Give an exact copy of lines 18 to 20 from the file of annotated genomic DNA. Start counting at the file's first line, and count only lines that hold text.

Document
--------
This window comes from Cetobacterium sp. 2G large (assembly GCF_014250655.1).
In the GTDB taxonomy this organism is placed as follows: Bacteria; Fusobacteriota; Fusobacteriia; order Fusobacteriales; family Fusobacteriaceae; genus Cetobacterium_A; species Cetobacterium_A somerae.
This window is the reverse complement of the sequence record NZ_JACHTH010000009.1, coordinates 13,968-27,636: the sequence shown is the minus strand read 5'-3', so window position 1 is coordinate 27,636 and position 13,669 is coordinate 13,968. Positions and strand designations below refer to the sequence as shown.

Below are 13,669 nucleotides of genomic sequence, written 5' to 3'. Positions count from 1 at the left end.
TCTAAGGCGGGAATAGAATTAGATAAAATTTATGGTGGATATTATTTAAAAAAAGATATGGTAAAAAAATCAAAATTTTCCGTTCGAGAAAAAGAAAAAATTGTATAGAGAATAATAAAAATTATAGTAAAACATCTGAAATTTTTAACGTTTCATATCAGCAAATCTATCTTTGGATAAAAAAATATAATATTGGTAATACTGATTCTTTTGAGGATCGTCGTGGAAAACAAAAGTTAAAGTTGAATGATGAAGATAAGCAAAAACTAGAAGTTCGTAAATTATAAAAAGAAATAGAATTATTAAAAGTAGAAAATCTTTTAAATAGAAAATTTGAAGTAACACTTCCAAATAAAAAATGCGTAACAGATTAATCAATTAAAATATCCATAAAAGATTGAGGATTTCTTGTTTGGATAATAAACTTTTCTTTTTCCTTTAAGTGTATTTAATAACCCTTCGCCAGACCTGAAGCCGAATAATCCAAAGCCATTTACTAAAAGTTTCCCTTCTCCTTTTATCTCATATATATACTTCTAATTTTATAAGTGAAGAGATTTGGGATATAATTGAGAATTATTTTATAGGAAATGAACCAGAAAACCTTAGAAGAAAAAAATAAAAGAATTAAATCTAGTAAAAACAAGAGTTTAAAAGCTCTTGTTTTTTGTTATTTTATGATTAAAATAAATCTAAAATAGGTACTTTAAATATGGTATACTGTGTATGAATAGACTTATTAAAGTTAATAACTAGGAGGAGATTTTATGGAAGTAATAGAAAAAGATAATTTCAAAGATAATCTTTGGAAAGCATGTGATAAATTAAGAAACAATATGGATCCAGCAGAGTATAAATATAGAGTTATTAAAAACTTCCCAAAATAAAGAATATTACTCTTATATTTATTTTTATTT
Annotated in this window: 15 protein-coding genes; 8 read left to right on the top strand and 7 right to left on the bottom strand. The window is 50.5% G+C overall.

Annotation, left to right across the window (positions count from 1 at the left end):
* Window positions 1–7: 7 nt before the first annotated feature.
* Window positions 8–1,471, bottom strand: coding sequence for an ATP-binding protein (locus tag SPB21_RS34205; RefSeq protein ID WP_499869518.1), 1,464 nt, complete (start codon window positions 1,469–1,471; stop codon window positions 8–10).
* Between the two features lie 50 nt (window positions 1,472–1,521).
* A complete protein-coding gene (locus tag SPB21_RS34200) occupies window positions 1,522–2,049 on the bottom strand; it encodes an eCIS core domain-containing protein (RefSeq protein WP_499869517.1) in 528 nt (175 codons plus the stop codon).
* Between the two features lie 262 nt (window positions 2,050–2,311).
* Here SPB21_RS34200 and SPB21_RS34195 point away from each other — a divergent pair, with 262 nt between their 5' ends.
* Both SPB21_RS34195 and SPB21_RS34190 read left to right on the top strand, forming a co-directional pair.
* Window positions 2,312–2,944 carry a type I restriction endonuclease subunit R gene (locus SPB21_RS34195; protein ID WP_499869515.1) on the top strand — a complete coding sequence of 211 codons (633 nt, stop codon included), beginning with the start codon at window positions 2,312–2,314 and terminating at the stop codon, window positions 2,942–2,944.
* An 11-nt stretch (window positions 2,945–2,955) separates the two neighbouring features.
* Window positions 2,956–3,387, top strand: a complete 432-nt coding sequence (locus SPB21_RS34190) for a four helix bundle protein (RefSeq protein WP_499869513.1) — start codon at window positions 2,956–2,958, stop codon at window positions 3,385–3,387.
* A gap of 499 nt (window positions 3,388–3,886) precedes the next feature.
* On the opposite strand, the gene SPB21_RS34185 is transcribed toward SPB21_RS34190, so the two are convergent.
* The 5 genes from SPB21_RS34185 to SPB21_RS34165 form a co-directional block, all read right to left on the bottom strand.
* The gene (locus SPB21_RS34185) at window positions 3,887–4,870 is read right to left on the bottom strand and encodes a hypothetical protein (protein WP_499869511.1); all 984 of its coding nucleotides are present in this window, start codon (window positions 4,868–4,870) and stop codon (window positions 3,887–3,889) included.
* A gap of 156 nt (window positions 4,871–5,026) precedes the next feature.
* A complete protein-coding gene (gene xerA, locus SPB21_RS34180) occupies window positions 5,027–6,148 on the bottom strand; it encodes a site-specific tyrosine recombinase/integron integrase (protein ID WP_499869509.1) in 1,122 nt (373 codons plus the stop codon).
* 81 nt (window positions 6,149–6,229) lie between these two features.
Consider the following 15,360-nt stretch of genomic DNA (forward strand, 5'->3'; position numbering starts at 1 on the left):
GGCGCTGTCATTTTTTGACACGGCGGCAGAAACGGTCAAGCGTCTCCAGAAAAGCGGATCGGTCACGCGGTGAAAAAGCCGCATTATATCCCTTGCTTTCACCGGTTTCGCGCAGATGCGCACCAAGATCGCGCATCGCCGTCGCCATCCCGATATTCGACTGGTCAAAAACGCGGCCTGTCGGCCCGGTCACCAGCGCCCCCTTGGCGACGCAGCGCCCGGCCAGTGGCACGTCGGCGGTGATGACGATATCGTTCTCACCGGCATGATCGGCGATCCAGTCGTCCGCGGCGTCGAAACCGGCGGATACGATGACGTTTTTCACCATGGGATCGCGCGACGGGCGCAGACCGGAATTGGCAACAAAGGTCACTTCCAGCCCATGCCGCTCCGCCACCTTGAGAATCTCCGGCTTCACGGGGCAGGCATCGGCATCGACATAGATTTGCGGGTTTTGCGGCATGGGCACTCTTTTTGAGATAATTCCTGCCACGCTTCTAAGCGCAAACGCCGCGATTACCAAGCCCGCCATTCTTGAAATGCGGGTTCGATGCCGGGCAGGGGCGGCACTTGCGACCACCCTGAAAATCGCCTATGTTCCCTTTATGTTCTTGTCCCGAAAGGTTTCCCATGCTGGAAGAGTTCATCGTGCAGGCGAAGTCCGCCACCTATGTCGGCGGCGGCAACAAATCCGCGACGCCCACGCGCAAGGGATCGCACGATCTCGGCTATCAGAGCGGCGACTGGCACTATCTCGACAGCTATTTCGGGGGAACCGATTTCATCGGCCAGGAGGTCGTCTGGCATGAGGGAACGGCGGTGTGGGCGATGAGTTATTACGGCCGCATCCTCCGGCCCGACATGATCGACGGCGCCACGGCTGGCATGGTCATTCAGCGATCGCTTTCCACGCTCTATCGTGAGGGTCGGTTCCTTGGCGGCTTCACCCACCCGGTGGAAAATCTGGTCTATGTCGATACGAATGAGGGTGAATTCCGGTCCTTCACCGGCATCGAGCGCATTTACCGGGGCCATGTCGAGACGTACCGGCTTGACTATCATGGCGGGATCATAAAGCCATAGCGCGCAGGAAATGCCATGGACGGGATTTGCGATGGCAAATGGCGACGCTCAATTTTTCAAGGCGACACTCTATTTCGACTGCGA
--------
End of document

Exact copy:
* A gap of 499 nt (window positions 3,388–3,886) precedes the next feature.
* On the opposite strand, the gene SPB21_RS34185 is transcribed toward SPB21_RS34190, so the two are convergent.
* The 5 genes from SPB21_RS34185 to SPB21_RS34165 form a co-directional block, all read right to left on the bottom strand.